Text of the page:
"Preciosa" is a melodramatic play by Pius Alexander Wolff for which Weber wrote incidental music. The play's Spanish gypsy setting is reflected in Weber's music, which supposedly includes an "authentic gypsy melody." The overture begins with the orchestral imitation of Spanish castanets. The second section introduces the gypsy melody set in the style of a march. The same melody soon returns in a much faster tempo to begin the main part of the overture, a sonata form with a contrasting second theme.
Shostakovich's First Ballet Suite is a collection of movements from "The Limpid Stream," a ballet premiered in Leningrad in 1935, plus the "Lyric Waltz" from his Suite for Jazz Orchestra, written in 1934.
"The Limpid Stream" ran into a series of political problems. In 1935, the Soviet government was engaged in a military conflict with Cossacks, who are portrayed in the ballet stripped of their defining cultural attributes -- not dancing to their own folk tunes. But by 1936, the official Soviet policy, worried by the coming conflicts with Nazi Germany, ended the argument and brought the Cossacks into the Soviet military. Now their culture could once again be celebrated. A few years later, the tone of the ballet was perceived to be comical and it completely lost its original meaning.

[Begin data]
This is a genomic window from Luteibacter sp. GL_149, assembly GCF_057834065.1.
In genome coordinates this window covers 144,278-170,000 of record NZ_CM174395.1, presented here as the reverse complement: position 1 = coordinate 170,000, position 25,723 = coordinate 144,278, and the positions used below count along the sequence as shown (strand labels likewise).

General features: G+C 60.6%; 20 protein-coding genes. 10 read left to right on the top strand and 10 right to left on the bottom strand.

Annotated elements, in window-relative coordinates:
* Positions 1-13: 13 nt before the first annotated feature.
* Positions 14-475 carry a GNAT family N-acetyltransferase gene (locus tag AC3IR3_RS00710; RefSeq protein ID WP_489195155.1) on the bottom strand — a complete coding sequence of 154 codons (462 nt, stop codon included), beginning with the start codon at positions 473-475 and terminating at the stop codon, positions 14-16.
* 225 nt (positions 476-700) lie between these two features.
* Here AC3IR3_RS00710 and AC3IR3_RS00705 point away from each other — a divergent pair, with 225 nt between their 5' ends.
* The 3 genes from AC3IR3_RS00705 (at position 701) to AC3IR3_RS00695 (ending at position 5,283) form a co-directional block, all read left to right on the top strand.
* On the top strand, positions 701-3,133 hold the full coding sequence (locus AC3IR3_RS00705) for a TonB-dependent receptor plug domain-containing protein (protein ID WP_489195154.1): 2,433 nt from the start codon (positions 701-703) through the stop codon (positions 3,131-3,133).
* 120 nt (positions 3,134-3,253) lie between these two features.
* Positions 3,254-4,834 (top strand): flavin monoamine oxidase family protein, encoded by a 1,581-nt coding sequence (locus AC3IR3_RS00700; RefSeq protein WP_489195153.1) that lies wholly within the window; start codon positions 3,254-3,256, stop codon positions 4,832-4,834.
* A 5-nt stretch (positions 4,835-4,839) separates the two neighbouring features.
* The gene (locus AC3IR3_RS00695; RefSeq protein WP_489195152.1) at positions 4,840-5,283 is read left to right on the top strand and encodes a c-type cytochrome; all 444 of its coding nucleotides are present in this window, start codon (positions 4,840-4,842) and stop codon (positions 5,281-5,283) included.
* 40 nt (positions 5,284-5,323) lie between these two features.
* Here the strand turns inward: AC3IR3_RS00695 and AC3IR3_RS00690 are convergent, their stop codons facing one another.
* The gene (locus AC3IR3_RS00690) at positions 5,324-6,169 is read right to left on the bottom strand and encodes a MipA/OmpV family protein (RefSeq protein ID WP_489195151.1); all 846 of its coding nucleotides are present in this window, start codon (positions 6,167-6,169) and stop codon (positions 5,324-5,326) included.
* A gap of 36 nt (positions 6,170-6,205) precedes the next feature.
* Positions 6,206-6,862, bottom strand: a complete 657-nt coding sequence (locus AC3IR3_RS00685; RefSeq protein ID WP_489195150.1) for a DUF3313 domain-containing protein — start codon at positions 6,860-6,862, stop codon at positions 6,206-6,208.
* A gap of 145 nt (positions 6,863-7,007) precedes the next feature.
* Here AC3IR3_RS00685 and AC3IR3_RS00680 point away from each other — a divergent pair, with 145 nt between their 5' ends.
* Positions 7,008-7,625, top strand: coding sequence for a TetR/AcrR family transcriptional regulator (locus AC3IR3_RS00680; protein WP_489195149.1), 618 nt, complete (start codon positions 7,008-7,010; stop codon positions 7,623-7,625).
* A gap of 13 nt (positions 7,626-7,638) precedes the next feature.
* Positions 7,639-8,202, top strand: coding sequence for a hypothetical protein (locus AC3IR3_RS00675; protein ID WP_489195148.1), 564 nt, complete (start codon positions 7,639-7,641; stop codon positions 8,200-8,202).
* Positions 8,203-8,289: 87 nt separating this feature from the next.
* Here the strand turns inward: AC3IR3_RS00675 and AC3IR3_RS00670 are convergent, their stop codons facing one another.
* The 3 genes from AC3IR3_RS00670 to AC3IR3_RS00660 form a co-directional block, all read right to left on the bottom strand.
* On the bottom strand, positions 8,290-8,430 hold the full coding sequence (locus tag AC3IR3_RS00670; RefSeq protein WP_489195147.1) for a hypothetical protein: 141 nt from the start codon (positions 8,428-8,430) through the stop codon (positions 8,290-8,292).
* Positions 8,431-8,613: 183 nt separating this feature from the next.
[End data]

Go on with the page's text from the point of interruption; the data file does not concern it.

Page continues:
Mariani has a bachelor's degree in music education from the State University of New York College at Potsdam and a master's degree in double bass performance from the University of Michigan in Ann Arbor. He was a member of the Las Vegas Philharmonic Orchestra, the Nevada Chamber Symphony, the Jackson Symphony Orchestra, the Saginaw Symphony Orchestra and the Chamber Orchestra of Northern New York. Mariani taught orchestra in the Las Vegas Metropolitan area at both the High School and Middle School level for eight years between 1997-2005. He currently plays in the Cedar Rapids Symphony while studying at the UI School of Music with Volkan Orhon for a doctorate in double bass performance and with William LaRue Jones for a master's degree in orchestral conducting.